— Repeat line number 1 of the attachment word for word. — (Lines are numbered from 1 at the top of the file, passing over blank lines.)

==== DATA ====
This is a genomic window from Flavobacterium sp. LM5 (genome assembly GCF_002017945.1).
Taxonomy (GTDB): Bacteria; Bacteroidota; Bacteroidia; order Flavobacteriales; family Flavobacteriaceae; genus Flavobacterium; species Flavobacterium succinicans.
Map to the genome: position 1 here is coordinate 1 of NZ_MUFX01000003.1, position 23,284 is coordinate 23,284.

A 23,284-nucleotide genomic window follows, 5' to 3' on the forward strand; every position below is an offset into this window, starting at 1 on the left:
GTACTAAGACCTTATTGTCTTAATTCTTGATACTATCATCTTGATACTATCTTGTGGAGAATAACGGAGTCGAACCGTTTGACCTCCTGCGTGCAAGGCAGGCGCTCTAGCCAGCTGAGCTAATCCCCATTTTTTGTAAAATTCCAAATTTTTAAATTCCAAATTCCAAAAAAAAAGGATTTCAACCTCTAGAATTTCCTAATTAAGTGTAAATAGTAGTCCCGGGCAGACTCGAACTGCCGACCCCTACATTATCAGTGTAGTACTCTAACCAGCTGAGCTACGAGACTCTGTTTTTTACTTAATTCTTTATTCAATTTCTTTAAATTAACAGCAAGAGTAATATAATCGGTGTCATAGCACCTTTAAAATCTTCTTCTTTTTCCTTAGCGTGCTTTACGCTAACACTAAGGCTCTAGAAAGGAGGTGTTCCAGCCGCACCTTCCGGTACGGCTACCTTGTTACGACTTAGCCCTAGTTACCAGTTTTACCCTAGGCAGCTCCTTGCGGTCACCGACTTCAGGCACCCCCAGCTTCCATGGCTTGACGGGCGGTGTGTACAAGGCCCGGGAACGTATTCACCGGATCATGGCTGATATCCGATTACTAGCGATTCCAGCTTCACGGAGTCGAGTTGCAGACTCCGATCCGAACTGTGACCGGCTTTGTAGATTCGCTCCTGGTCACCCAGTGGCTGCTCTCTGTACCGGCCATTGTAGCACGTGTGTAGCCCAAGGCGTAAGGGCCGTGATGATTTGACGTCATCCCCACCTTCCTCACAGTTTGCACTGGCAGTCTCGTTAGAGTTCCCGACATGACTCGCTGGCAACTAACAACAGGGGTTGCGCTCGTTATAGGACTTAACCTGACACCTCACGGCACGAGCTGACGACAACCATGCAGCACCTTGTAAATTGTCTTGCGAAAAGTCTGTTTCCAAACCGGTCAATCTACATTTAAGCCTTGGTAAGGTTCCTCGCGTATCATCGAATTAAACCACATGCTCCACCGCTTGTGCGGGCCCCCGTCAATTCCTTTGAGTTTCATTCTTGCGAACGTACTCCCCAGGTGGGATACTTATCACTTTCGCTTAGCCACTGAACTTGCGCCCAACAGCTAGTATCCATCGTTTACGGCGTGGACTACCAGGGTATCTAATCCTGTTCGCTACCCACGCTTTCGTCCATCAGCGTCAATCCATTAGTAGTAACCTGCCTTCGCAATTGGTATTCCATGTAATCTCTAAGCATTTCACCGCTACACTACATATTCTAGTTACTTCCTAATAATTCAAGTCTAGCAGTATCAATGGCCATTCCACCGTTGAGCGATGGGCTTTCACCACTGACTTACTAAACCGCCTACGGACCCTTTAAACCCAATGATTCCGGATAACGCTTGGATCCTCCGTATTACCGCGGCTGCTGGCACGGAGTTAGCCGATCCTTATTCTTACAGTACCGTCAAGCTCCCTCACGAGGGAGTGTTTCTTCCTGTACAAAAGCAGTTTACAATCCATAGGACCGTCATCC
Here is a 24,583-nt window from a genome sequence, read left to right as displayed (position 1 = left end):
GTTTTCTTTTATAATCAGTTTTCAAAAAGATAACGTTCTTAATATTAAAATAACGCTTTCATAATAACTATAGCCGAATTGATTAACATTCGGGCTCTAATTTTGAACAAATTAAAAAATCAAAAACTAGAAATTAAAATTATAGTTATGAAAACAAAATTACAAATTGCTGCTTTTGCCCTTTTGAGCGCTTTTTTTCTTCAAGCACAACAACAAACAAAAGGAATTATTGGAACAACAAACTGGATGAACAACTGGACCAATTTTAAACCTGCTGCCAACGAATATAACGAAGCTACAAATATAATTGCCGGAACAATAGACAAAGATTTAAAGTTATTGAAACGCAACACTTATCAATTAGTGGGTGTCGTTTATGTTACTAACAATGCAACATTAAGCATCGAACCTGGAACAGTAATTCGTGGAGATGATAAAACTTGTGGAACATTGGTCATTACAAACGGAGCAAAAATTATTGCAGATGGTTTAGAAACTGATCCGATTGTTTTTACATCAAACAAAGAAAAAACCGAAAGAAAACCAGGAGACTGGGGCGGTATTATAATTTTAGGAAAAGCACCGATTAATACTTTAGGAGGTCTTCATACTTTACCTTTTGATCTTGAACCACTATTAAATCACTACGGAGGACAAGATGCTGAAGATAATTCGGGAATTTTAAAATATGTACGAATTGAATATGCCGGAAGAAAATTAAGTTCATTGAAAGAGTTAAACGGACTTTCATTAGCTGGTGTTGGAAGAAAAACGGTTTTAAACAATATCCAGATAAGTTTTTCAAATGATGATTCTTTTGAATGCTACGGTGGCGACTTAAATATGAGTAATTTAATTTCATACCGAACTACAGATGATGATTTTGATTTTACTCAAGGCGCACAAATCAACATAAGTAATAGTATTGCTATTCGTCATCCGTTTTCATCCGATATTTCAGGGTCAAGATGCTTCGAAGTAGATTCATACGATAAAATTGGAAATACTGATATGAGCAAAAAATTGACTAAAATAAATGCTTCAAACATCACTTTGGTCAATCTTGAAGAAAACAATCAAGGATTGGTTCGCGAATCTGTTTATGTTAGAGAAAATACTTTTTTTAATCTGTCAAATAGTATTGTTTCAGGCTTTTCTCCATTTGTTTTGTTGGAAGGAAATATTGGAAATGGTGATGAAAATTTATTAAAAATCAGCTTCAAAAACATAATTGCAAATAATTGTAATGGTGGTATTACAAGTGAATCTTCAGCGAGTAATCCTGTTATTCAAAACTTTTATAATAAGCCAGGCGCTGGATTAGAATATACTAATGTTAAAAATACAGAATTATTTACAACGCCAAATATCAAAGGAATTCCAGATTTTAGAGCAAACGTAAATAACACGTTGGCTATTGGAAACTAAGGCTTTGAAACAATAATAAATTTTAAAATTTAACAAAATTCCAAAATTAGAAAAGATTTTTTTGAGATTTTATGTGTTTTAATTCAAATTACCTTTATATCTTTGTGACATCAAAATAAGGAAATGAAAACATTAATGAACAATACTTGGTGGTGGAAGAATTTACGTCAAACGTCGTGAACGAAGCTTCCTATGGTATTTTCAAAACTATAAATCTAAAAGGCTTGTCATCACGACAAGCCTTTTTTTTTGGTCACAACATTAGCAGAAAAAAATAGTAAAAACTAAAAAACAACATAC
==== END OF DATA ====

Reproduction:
This is a genomic window from Flavobacterium sp. LM5 (genome assembly GCF_002017945.1).